After dabbling in the co-production of original scripted movies and series for its cable channels in the early part of the decade, ESPN this week reached the one-year mark in its ambitious plan to expand into the feature film biz.
Launched in March 2008, the Disney-owned sports media company’s ESPN Films now has three pic projects in development, as well as a flurry of documentaries set to bow on its cable networks.
This week, the shingle announced the addition of two theatrically targeted biopics.
One is based on the life of Jim Jones Jr., the son of the infamous Guyana cult leader who found redemption through basketball. Sang Kyu Kim (Starz’s “Crash”) is penning the script.
The other project follows the story of fallen firefighter Louis Mulkey, who coached a high school hoops team to a state title before an on-the-job accident claimed his life, with Mike Tollin set to helm and Christopher Wilkinson and Stephen Rivele penning the script.
These films come in addition to a Jackie Robinson biopic being produced in association with Robert Redford.
Several years ago, the cable conglom co-produced a number of originals through its ESPN Original Prods. banner — biopics including “3: The Dale Earnhardt Story” and the Bear Bryant-based “Junction Boys,” as well as pro-football-themed series “Playmakers.”
Ratings results were inconsistent, however, with the biopic events, for example, unable to draw the huge auds needed to justify their costs. Meanwhile, focus-group testing showed ESPN’s aud, while interested in sports films with the cabler’s brand on them, preferred to watch games and get news and highlights on the channels. Two-hour blocks of scripted programming didn’t mesh with those desires.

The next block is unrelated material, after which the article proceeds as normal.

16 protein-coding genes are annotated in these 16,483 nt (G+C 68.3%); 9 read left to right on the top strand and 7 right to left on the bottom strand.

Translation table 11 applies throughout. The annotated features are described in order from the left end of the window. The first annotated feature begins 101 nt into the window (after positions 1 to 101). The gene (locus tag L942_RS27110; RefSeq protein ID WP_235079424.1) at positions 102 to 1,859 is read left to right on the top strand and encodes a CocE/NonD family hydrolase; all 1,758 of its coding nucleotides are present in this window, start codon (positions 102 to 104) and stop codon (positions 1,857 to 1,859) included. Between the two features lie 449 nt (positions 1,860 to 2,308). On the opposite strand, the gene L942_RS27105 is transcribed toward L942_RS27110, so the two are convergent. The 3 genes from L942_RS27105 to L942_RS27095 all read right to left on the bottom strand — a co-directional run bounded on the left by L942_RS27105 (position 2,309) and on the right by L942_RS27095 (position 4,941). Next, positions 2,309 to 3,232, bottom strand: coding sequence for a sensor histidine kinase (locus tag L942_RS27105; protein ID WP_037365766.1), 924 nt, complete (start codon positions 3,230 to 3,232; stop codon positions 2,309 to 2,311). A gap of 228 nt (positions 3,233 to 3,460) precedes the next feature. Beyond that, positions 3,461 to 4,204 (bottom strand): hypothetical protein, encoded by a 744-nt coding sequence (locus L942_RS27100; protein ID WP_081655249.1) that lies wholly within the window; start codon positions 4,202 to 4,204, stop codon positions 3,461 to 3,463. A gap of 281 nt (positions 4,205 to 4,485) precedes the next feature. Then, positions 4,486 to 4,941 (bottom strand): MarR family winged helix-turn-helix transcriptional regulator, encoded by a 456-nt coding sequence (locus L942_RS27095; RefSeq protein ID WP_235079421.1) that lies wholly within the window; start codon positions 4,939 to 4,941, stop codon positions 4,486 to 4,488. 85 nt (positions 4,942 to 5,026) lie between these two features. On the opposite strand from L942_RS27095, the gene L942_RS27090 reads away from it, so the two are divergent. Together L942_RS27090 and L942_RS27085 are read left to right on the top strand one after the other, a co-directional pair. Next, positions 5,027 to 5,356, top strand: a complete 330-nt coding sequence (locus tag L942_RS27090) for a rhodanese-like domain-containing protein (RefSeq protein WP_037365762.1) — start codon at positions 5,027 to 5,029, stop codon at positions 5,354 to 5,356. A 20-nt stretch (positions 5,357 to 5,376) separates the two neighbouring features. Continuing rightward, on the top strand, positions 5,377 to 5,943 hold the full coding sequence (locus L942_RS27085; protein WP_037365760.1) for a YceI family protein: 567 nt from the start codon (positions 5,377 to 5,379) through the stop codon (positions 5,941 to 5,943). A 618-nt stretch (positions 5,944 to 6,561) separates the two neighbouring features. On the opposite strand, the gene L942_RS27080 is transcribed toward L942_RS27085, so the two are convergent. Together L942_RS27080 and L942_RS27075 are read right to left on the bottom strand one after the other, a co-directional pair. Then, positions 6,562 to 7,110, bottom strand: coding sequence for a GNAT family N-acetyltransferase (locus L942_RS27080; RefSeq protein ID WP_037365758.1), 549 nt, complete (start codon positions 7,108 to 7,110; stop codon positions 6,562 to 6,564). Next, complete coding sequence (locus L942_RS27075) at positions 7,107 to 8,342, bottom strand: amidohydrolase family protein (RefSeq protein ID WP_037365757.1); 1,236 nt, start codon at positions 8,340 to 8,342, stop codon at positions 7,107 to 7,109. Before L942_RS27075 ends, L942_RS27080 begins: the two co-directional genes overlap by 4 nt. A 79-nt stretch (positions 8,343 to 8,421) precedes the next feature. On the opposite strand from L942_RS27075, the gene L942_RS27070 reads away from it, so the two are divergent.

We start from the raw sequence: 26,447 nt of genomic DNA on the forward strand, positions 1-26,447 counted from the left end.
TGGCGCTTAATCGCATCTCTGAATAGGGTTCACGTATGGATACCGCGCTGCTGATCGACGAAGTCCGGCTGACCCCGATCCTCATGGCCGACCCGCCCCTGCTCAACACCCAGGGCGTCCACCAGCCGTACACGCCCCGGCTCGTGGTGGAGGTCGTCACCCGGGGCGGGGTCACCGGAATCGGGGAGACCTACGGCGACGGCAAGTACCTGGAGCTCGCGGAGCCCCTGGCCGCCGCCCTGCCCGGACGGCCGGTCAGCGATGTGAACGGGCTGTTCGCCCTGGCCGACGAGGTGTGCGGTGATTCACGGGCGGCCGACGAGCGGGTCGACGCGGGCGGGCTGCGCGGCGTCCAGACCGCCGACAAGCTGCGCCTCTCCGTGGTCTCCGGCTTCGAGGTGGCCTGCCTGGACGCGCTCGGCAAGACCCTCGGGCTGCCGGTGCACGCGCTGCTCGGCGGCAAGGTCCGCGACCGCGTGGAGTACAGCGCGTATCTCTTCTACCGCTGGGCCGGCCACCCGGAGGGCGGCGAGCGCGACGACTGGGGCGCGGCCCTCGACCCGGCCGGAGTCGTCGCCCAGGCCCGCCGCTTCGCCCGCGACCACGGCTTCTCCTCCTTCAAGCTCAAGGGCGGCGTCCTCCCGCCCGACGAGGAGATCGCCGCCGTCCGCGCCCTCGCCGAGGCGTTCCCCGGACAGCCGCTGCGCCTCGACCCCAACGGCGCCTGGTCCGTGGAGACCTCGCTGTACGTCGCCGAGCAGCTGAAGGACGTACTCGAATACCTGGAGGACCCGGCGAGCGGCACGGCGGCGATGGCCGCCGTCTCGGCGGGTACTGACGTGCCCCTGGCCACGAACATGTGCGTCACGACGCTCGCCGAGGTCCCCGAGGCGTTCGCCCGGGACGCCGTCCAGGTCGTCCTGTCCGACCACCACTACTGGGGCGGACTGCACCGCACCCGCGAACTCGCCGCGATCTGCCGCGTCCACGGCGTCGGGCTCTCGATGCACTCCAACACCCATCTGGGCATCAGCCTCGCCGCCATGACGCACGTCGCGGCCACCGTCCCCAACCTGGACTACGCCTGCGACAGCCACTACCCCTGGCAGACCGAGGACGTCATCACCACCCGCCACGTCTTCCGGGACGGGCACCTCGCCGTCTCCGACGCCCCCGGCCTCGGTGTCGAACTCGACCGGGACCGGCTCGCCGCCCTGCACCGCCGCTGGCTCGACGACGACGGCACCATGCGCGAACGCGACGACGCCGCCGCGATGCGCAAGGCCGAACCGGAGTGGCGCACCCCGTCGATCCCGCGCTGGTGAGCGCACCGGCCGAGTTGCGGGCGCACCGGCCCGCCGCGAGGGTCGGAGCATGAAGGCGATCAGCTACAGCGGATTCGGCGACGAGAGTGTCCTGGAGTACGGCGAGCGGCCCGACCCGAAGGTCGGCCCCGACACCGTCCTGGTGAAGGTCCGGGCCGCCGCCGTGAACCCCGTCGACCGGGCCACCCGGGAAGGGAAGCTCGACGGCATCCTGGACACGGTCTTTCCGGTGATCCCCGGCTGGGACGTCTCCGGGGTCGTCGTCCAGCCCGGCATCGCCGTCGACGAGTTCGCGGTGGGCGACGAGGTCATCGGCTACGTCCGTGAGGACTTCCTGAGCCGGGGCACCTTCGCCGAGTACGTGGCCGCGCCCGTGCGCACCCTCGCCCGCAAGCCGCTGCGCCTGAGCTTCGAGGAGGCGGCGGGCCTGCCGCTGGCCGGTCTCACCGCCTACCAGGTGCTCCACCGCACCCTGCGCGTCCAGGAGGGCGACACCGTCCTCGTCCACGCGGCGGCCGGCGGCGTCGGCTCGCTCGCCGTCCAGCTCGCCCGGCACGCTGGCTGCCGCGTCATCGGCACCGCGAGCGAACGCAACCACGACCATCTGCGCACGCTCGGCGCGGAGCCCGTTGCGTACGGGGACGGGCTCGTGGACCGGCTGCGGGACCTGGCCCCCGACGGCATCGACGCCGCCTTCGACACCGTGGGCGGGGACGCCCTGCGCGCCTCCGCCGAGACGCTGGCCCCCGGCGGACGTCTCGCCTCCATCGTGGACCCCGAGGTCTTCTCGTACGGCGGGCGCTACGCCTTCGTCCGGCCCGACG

This data forced ESPN to re-evaluate its business plan in regards to original production.
“We did seven or eight movies and three series, and we had mixed results with what we put on our network,” conceded Ron Semiao, senior VP of ESPN content development. “But many (of those in the focus groups) actually said that if there is a sports movie coming out in theaters, and ESPN’s name is on it, that means something to me.”
Funding for any of what Semiao describes as “moderately budgeted” scripted projects has not been secured.
“As our parent company, Disney has the first opportunity to take on anything we develop,” he added. “We don’t want to go out and get any of this set up until we have finished scripts.”
Besides possible funding synergies, there’s plenty of source material. All three of the scripted pics in the shingle’s hopper were gestated either on ESPN news shows like “SportsCenter” or “Outside the Lines” or through reports on the cabler’s website.
There’s also added promotional wherewithal, with the cable channels and website set to further awareness of the film projects.
Meanwhile, ESPN Films is still very involved in feeding its associated cable channels through its documentaries. In that regard, the shingle produced a number of nonfiction specials for ESPN and ESPN 2 last year, including the segregation/hoops-themed “Black Magic.” It’s collaborating with sibling Disney Studios on “30/30,” an initiative tied to the 30th anniversary of ESPN that involves the production of 30 hourlong sports docus from 30 well-known filmmakers.